WASHINGTON (CN) – The U.S. Fish and Wildlife Service has reissued a May 2008 rule temporarily protecting the polar bear as a threatened species until it can rewrite permanent rules vacated by a D.C. Circuit Court judge in October 2011.
On May 15, 2008 the USFWS listed the polar bear as threatened under the Endangered Species Act and issued temporary rules protecting it which were finalized in December of that year. Environmental groups accused the George W. Bush administration of playing politics by listing the species as threatened rather than endangered, and violating the National Environmental Policy Act by not completing an environmental impact statement before issuing the final rules.
Suits brought by the Center for Biological Diversity and Defenders of Wildlife were consolidated before District Court Judge Emmet Sullivan, who upheld the threatened designation but agreed that at least a preliminary environmental impact statement was mandated by NEPA.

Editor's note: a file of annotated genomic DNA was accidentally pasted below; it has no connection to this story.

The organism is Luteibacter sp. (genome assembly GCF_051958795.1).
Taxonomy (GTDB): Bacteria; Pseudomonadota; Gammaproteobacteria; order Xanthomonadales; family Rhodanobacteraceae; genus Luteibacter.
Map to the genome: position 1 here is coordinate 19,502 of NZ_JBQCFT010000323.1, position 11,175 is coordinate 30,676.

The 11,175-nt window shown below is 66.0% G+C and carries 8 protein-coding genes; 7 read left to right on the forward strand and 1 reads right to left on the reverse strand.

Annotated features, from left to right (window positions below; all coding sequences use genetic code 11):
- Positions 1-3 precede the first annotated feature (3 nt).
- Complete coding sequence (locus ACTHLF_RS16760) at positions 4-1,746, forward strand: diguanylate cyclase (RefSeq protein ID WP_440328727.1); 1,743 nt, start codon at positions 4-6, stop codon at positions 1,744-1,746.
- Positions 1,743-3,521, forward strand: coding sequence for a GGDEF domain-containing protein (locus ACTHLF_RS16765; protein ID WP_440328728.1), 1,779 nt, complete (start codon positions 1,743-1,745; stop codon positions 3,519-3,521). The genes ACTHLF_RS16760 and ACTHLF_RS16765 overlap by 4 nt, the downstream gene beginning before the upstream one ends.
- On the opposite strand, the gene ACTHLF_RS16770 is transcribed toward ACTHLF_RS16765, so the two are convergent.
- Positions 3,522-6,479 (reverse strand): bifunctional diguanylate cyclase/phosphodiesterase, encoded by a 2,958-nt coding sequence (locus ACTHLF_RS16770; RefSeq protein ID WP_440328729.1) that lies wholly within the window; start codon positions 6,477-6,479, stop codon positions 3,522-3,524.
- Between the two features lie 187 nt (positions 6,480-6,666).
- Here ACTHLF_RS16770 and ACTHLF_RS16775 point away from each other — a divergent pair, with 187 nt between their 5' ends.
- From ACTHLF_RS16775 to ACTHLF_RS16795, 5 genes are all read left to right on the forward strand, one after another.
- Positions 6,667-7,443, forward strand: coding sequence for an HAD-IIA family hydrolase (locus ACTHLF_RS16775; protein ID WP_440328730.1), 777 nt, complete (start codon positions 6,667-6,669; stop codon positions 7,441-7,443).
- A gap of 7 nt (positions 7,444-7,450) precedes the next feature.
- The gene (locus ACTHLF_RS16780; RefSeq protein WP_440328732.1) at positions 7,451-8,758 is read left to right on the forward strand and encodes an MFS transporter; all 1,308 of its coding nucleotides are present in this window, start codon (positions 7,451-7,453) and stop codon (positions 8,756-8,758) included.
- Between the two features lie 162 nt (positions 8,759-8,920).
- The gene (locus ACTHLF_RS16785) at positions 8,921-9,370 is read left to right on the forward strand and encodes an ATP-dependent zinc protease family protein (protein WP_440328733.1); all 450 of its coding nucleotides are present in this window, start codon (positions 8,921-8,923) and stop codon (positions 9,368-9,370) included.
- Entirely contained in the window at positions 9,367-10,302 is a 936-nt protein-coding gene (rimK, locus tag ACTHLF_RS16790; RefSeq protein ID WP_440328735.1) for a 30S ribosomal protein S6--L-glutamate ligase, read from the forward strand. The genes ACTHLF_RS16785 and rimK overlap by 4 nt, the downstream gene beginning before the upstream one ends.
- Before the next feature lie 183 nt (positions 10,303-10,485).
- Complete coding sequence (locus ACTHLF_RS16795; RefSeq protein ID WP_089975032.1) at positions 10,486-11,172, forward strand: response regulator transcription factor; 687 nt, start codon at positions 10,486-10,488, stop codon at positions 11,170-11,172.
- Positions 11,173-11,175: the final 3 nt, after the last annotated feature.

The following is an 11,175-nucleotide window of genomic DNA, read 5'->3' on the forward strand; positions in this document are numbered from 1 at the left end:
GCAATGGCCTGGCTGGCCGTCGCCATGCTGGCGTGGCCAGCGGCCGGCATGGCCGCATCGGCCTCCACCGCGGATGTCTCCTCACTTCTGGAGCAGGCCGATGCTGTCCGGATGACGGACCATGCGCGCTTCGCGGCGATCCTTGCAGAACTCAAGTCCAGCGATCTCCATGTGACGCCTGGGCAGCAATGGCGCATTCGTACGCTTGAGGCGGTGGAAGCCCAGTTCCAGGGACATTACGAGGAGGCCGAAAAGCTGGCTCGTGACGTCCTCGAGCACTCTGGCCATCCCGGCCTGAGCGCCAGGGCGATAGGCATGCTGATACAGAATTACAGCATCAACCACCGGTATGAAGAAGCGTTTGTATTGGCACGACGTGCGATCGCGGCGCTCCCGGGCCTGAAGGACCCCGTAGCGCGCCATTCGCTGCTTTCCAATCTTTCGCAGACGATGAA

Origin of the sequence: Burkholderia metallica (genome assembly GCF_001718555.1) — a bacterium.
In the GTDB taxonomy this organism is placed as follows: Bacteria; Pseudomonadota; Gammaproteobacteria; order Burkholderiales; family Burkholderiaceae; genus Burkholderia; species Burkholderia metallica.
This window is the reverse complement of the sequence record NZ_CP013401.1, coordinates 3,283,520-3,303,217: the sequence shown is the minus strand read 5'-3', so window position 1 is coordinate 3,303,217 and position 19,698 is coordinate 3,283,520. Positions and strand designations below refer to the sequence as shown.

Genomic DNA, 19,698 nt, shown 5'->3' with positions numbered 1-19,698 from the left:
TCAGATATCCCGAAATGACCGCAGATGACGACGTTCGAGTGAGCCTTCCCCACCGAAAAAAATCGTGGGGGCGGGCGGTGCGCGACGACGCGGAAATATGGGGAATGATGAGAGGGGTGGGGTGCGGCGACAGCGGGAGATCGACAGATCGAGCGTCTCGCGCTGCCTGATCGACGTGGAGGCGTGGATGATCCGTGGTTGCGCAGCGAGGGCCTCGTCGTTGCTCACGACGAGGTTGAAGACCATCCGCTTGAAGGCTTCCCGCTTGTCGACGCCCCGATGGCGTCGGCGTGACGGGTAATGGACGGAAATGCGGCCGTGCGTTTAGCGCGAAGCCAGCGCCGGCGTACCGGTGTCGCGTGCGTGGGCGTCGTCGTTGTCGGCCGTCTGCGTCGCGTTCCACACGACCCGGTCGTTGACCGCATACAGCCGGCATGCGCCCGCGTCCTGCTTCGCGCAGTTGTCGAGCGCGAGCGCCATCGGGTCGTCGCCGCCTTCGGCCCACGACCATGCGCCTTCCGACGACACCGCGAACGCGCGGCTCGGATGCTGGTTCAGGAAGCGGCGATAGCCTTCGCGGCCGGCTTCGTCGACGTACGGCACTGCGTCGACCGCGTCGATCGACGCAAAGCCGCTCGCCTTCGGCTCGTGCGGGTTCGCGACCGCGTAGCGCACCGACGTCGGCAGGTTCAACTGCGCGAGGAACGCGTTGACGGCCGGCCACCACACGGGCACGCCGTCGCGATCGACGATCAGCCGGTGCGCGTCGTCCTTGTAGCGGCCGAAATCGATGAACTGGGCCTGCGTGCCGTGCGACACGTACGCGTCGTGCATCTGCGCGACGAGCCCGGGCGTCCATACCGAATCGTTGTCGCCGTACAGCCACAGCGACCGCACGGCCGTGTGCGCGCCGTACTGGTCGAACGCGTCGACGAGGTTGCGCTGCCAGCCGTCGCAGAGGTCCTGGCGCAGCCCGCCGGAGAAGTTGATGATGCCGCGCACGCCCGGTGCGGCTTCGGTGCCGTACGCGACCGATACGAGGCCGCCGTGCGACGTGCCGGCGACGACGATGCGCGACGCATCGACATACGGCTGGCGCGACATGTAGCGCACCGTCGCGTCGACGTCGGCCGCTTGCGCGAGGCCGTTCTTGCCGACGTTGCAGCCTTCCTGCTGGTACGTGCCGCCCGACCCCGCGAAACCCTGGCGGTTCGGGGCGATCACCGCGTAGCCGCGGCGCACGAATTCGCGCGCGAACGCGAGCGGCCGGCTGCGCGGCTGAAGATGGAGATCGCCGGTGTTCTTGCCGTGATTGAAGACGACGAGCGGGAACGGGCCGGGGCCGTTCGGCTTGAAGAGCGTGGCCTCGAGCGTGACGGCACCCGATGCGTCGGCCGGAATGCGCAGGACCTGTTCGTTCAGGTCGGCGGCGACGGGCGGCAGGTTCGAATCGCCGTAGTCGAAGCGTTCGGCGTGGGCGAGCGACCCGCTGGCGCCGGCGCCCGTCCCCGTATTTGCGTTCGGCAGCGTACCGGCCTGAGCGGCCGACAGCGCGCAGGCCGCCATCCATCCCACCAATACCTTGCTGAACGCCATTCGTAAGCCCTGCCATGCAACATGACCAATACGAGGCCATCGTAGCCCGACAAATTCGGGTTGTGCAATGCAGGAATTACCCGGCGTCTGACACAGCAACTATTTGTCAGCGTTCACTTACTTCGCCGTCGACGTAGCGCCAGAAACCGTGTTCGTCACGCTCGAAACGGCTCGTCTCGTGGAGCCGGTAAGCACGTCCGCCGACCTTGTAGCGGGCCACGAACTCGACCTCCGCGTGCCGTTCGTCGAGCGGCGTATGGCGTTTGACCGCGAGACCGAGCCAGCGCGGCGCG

Judge Sullivan vacated and remanded the December rules and ordered the temporary rules from May 2008 to be reinstated until the USFWS prepares the environmental impact statement and proposes new final rules.
The May rules apply protections already contained in the Marine Mammal Protection Act and the Convention on International Trade in Endangered Species of Wild Flora and Fauna.
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